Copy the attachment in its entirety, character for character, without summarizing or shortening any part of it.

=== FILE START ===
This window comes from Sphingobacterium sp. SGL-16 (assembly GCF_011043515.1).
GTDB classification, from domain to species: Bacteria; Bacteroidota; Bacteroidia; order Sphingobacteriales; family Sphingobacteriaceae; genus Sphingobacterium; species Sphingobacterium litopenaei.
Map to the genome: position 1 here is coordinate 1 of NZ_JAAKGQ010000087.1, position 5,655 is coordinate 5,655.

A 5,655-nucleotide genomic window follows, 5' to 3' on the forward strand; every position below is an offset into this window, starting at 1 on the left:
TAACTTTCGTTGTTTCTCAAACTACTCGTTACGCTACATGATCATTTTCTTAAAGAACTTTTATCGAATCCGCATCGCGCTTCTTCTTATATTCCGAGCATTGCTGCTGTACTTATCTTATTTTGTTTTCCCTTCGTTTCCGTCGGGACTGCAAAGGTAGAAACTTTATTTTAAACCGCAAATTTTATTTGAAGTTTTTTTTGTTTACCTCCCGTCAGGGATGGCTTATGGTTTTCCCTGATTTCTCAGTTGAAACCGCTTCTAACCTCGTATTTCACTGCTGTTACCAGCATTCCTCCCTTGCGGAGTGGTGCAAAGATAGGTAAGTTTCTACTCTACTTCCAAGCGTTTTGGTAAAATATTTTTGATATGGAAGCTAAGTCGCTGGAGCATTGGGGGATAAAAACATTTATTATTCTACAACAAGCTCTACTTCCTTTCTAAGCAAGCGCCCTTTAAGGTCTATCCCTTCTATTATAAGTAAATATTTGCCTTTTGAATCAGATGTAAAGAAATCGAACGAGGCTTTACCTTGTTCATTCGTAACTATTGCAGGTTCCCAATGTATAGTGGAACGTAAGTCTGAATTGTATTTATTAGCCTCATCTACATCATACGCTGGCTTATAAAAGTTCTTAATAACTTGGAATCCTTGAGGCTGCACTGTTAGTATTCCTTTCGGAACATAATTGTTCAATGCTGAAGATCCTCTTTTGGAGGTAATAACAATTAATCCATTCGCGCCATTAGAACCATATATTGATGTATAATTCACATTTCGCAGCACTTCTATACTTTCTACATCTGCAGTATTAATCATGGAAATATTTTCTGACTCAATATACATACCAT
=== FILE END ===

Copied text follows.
This window comes from Sphingobacterium sp. SGL-16 (assembly GCF_011043515.1).
GTDB classification, from domain to species: Bacteria; Bacteroidota; Bacteroidia; order Sphingobacteriales; family Sphingobacteriaceae; genus Sphingobacterium; species Sphingobacterium litopenaei.
Map to the genome: position 1 here is coordinate 1 of NZ_JAAKGQ010000087.1, position 5,655 is coordinate 5,655.

A 5,655-nucleotide genomic window follows, 5' to 3' on the forward strand; every position below is an offset into this window, starting at 1 on the left:
TAACTTTCGTTGTTTCTCAAACTACTCGTTACGCTACATGATCATTTTCTTAAAGAACTTTTATCGAATCCGCATCGCGCTTCTTCTTATATTCCGAGCATTGCTGCTGTACTTATCTTATTTTGTTTTCCCTTCGTTTCCGTCGGGACTGCAAAGGTAGAAACTTTATTTTAAACCGCAAATTTTATTTGAAGTTTTTTTTGTTTACCTCCCGTCAGGGATGGCTTATGGTTTTCCCTGATTTCTCAGTTGAAACCGCTTCTAACCTCGTATTTCACTGCTGTTACCAGCATTCCTCCCTTGCGGAGTGGTGCAAAGATAGGTAAGTTTCTACTCTACTTCCAAGCGTTTTGGTAAAATATTTTTGATATGGAAGCTAAGTCGCTGGAGCATTGGGGGATAAAAACATTTATTATTCTACAACAAGCTCTACTTCCTTTCTAAGCAAGCGCCCTTTAAGGTCTATCCCTTCTATTATAAGTAAATATTTGCCTTTTGAATCAGATGTAAAGAAATCGAACGAGGCTTTACCTTGTTCATTCGTAACTATTGCAGGTTCCCAATGTATAGTGGAACGTAAGTCTGAATTGTATTTATTAGCCTCATCTACATCATACGCTGGCTTATAAAAGTTCTTAATAACTTGGAATCCTTGAGGCTGCACTGTTAGTATTCCTTTCGGAACATAATTGTTCAATGCTGAAGATCCTCTTTTGGAGGTAATAACAATTAATCCATTCGCGCCATTAGAACCATATATTGATGTATAATTCACATTTCGCAGCACTTCTATACTTTCTACATCTGCAGTATTAATCATGGAAATATTTTCTGACTCAATATACATACCAT